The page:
Risks and variations
Though these miniatures are largely Shetland derived, the constant breeding decisions designed to produce small size, have
lead to significant differences between minis and other pony breeds. Veterinarians treating miniatures should be aware that
biochemical values for some blood parameters are significantly different between miniatures (AMH) and full-size horses (FSH).
Minis tend to have fewer red blood cells, lower hemoglobin and reduced overall PVC (See Table 1). They have lower T3 and T4
levels naturally and also seem to have a higher incidence of hypothyroidism than seen in FSH. Serum potassium is normally
elevated in minis.
Table 1. Clinical biochemical values for american miniature horses(Amh) and full-size horses (fsh)
Miniature horses grow a proportionately thicker and longer coat in the winter compared to most other horse breeds. Therefore,
they need substantial protein content in their diets during these months. Nutrition in the miniature is challenging because
these special horses have certain unique dietary needs, but they are volume limited and must not be overfed. Hepatic lipidosis
can be a significant problem in miniatures, though it is relatively rare in the general horse population, according to Dr.
Terry Gerros of Salem, Ore. Gerros says stressful conditions — such as transport, showing and recent foaling, along with improper
diet — can predispose to hyperlipemia and should be avoided by feeding miniatures a lower-calorie and higher-fiber diet.
Miniatures seem to be poor drinkers in general, and many breeders comment that adequate water intake, though one of the most
basic concepts in equine nutrition, is very important in these horses. Remind your clients to be sure that all of their minis,
even the smallest, have easy access to fresh water sources. Because of this tendency to reduce fluid intake, miniatures are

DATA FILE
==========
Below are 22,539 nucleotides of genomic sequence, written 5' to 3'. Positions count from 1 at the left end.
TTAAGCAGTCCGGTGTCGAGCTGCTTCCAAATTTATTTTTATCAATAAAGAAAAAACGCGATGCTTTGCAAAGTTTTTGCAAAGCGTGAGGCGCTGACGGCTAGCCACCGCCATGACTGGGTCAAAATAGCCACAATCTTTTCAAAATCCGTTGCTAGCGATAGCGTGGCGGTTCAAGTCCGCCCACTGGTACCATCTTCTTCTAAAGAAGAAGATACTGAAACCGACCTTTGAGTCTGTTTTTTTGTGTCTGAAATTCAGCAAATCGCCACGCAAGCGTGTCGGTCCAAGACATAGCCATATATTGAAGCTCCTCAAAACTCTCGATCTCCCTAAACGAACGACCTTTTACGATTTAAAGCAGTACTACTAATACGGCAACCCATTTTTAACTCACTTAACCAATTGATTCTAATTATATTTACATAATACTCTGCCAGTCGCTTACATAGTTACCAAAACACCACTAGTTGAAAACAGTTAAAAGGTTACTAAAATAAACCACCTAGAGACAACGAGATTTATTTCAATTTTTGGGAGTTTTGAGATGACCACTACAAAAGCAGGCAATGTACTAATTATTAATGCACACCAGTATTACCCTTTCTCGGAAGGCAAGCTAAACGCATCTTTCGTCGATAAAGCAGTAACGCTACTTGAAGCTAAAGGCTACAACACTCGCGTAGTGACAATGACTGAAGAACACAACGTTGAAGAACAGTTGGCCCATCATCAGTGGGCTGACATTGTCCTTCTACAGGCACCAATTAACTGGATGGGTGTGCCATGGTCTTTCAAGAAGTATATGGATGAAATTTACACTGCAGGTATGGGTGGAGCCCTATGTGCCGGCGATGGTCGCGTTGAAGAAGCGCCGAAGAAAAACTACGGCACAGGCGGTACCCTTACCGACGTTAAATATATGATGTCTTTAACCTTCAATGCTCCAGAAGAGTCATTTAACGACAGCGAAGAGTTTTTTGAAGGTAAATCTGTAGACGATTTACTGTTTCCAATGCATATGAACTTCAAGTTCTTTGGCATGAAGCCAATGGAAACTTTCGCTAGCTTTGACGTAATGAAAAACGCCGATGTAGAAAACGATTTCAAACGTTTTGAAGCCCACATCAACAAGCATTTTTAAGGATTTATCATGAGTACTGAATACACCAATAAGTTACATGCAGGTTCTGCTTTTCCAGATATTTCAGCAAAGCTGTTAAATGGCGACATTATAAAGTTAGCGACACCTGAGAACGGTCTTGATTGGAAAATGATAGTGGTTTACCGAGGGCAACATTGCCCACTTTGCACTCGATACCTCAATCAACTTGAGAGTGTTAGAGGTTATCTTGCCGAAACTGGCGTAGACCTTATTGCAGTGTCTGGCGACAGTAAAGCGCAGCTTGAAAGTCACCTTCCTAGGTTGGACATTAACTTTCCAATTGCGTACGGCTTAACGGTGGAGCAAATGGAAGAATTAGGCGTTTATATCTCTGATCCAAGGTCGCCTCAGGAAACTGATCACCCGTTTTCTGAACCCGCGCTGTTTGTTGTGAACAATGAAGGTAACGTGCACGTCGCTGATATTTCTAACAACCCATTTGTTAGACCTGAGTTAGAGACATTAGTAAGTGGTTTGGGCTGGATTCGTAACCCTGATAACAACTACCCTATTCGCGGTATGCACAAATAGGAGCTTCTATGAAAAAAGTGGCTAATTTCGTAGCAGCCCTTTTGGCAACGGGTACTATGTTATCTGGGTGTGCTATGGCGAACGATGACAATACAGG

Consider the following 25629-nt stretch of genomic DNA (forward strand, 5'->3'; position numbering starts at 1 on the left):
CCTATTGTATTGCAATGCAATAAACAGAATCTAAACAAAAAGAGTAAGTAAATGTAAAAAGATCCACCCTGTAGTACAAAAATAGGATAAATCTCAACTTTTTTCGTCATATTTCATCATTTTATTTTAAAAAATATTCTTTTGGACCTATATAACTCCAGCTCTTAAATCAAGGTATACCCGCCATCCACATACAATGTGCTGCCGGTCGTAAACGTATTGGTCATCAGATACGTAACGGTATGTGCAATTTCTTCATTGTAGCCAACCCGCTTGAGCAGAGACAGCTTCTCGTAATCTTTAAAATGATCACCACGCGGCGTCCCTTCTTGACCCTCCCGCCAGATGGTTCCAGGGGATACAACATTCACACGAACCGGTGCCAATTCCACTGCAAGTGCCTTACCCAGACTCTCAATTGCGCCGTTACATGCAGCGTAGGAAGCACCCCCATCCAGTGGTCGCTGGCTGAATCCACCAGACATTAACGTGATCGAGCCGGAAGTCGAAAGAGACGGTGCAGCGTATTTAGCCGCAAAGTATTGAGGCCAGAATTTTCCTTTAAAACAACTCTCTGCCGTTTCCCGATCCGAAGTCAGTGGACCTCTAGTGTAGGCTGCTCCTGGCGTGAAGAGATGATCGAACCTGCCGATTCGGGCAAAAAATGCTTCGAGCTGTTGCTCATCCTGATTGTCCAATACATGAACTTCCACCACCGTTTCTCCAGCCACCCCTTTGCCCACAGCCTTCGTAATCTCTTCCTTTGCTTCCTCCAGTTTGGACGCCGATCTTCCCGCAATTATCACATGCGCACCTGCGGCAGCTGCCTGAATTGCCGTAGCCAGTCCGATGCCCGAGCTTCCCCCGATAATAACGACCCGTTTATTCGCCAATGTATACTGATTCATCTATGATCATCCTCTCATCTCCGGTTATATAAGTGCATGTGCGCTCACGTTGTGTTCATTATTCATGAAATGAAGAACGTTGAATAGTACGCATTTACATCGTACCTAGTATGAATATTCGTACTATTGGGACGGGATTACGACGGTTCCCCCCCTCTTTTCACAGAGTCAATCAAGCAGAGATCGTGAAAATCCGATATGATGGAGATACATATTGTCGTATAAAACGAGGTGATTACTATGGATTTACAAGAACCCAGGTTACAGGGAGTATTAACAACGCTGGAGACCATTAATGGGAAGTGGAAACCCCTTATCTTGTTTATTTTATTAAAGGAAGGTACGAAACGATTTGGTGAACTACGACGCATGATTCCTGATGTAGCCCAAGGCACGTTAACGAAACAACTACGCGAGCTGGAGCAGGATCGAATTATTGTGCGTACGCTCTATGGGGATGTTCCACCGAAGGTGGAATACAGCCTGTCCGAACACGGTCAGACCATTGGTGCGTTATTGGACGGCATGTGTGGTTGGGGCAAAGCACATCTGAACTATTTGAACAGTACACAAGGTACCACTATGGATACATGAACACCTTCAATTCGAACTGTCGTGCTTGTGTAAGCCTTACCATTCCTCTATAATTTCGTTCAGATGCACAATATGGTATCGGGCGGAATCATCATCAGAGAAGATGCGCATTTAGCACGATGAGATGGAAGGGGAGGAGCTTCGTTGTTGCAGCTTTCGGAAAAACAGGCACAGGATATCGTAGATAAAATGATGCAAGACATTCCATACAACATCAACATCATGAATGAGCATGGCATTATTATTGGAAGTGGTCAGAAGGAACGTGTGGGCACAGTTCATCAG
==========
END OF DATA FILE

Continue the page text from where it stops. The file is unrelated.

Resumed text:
more prone to fecoliths or enteroliths compared to full-size horses. This problem and potential diagnosis always should be
on the mind of a clinician presented with a miniature exhibiting signs of colic.
Also, potentially contributing to feco-liths and colic are problems with dentition that results in poor chewing. Miniatures
have large teeth for their proportionately small jaws, and many miniatures often exhibit various degrees of dwarfism, which
can affect the orientation of the teeth and the bones of the jaw. Routine dental examinations and correct management can improve
the health and longevity of miniatures significantly. Healthy and well-cared-for miniatures are among the longest lived of
all equine breeds; a mini named Angel, which lived at the Horse Protection Society of North Carolina, survived for 50 years
with good veterinary care. Miniature hand floats are available from many companies, as well as attachments for power equipment,
that work in the small mouths of miniatures.
Deworming programs are very important in miniatures because intestinal parasites grow to the same size even though they are
living in a much smaller host. Proportionally then, miniatures are at greatest risk from intestinal parasites, and solid deworming
programs should be strictly adhered to. Clients should try to use good weight estimations, with assistance from a veterinarian
if needed, when deworming to avoid under dosing, with resultant poor worm control, and overdosing, with potentially dangerous
medical consequences. Daily dewormers work well in miniatures and because of their small size, such a daily program along
with periodic rotational paste can be efficient, effective and economical.
These miniatures show the typical domed head and shortened face that characterize dwarfism in the breed.